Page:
But there was no surge in hospitalizations in Chicago in the days after the concert began, and no surge in deaths. On August 3, Chicago Department of Public Health commissioner Dr. Allison Arwady said that any discernible rise in the city’s figures was not because of the festival, and that it tracked with pre-festival rate of increase. Perhaps she was just trying to defend the city’s decision to allow the concert to go forward. But so far, no one can point to concrete data of a surge of sick Chicagoans caused by the festival.

Looking at cases in the city is a crude measuring stick; many of the 100,000 or so daily attendees of Lollapalooza didn’t reside in Chicago. The statewide figures are somewhat grimmer. According to data on Worldometers, Illinois had 6,259 new cases in the four days before the festival, 6,269 new cases in the four days during the festival, and 8,094 new cases in the four days after the festival. An increase of about 1,800 cases looks bad at first glance, but in a state with 12.6 million people, it’s not easily noticed.

And while cases are rising, the state is nowhere near the point where local officials need to worry about hospital capacity. As of August 5, Illinois had 246 COVID patients occupying ICU beds — out of 3,176 ICU beds statewide. The state has about 1,200 COVID patients in hospital beds and about 7,700 open hospital beds statewide. Illinois is now averaging nearly 2,400 new cases diagnosed each day. And deaths did jump in the past week, from 39 to 64.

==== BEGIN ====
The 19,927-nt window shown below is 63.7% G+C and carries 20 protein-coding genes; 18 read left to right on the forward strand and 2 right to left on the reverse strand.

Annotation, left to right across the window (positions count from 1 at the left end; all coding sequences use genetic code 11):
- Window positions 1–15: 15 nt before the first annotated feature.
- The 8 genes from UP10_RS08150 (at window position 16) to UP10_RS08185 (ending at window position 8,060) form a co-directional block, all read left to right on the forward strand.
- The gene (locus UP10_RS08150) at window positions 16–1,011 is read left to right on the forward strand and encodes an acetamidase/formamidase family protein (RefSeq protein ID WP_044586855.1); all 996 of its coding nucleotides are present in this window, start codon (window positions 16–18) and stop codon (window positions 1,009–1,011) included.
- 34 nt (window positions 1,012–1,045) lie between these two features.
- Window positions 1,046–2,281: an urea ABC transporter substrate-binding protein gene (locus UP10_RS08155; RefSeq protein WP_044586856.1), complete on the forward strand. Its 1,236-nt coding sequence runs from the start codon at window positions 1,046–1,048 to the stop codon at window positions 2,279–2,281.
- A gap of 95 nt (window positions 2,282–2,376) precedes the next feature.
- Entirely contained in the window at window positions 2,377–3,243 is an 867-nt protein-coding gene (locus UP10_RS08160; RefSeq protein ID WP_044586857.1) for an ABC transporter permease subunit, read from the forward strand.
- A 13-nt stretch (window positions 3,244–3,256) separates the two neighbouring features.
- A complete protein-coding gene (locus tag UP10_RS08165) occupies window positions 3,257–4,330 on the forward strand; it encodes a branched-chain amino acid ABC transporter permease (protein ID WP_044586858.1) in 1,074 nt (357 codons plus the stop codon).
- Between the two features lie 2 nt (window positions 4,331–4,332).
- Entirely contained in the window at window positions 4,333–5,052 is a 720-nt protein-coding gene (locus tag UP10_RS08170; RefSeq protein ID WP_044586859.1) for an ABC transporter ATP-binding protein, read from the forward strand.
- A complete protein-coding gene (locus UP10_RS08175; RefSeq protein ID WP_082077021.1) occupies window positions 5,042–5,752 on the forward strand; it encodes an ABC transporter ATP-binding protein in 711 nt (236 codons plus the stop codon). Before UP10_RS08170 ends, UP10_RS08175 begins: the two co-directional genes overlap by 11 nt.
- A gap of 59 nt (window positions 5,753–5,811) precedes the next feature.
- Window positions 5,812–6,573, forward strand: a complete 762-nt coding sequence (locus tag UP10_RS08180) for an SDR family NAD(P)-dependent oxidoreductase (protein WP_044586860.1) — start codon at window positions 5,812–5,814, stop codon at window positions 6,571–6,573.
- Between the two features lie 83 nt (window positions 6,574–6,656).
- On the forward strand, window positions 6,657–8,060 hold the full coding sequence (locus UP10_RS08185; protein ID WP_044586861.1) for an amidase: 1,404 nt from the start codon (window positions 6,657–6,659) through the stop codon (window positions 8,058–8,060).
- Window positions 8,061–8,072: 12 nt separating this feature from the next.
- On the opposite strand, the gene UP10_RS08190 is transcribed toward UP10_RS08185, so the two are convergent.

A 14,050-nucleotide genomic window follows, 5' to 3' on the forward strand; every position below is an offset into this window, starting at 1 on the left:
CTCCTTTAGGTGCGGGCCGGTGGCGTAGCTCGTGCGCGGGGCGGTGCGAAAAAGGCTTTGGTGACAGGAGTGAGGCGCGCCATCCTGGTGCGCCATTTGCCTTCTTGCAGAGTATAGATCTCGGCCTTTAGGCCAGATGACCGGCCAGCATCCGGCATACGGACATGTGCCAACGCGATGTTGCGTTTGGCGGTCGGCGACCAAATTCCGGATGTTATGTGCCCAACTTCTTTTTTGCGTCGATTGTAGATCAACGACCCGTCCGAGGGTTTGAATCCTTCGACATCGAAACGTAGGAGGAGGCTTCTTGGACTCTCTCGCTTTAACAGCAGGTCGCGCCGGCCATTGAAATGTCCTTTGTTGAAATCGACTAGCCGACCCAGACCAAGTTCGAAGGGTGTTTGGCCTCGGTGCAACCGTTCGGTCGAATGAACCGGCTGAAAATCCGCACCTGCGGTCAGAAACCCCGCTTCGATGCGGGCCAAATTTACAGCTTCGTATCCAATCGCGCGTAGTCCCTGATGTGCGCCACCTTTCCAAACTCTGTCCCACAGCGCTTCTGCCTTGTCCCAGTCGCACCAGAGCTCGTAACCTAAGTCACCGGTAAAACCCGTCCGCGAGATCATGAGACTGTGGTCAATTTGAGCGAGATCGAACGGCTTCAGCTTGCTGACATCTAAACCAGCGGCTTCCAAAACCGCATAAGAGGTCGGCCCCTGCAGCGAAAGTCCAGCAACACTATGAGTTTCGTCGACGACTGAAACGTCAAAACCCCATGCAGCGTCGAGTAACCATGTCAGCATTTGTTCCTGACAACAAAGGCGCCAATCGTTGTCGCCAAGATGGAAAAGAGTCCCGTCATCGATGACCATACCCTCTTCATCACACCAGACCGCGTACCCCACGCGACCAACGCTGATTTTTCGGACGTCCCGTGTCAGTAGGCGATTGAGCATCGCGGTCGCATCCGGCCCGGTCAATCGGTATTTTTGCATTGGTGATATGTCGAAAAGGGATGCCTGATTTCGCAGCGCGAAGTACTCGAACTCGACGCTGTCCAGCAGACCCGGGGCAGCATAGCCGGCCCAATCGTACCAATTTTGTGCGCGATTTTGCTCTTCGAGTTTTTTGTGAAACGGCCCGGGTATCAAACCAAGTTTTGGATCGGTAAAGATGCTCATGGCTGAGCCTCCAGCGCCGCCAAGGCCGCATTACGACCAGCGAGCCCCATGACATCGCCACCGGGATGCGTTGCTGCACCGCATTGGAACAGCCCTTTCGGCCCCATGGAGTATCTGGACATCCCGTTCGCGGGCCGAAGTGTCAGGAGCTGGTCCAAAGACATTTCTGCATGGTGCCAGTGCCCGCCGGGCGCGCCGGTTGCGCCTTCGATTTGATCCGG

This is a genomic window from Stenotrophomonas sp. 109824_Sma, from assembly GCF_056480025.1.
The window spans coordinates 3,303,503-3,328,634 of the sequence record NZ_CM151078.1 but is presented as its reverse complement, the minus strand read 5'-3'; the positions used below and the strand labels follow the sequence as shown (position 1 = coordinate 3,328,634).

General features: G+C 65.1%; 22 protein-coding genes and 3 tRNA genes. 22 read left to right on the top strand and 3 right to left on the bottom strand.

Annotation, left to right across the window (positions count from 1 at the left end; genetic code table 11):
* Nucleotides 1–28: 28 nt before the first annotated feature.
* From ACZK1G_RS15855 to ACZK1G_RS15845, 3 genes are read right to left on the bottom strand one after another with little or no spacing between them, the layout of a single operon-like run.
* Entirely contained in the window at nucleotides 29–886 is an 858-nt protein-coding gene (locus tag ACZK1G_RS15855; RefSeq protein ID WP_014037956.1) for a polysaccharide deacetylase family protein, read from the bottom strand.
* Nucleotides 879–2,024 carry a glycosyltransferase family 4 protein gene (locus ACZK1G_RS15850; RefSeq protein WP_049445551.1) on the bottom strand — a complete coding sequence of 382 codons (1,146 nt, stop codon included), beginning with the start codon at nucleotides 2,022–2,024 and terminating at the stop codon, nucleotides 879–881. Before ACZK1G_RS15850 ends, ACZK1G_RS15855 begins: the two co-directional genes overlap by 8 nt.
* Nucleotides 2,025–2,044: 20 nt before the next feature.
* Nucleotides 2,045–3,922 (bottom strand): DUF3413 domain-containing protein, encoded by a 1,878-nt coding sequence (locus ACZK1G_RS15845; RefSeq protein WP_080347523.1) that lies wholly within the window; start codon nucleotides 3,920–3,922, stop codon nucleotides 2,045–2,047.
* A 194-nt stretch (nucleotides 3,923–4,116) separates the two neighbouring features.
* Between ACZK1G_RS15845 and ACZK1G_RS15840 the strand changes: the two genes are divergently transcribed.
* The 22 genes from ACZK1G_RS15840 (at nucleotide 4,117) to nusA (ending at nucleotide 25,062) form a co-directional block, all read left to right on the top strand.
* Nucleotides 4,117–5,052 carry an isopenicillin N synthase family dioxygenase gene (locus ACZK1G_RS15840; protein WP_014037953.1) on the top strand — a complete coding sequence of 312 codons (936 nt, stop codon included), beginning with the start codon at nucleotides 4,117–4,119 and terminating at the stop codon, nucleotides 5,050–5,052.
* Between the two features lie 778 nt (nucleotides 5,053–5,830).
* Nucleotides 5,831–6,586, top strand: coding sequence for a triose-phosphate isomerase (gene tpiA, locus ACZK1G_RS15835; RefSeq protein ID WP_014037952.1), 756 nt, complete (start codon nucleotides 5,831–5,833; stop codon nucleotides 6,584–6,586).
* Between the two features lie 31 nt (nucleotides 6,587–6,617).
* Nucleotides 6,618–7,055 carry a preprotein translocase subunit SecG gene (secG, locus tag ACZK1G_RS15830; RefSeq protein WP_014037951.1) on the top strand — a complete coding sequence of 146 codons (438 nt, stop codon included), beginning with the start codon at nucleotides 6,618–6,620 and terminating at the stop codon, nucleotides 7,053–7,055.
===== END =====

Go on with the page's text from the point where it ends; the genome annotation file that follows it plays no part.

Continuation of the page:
The upshot is that gatherings of vaccinated people and those with a recent negative COVID test are relatively safe — whether it’s a four-day music festival with hundreds of thousands of people or a grand party for a former president with several hundred people.

It is likely that many people feel as if they ought to denounce large gatherings of any kind — a bit of rhetorical muscle memory from 2020 — but they don’t feel there’s any particular danger to themselves attending a large gathering. We may find no clearer example of this than the pop star Demi Lovato.

On August 2, Lovato posted pictures of the Lollapalooza crowd on her Instagram and fumed, “C’MON Y’ALL!!! THERE IS STILL A PANDEMIC HAPPENING!!!” Last night, six days later, Lovato joined the band All Time Low on stage in Anaheim, Calif., before an audience of 9,000 people, at a concert festival that did not require proof of vaccination or a recent negative COVID test.

Lost in a Crowd, and Hungary Like the Wolf

You may have noticed that with Tucker Carlson broadcasting his show from Budapest last week, a lot of people in politics who never wrote or talked much about Hungary before suddenly drew sweeping conclusions from Carlson’s stunt — either as a sign that conservatives are embracing autocracy and authoritarianism, or that “right-of-center thought leaders who want to figure out how to resist effectively will be coming to Budapest to observe, to talk, and to learn.” As Michael Brendan Dougherty put it, “I don’t think most people commenting on Hungary know what they’re talking about, and almost every foreign commentator is happy to be used by partisan actors in Hungary itself.”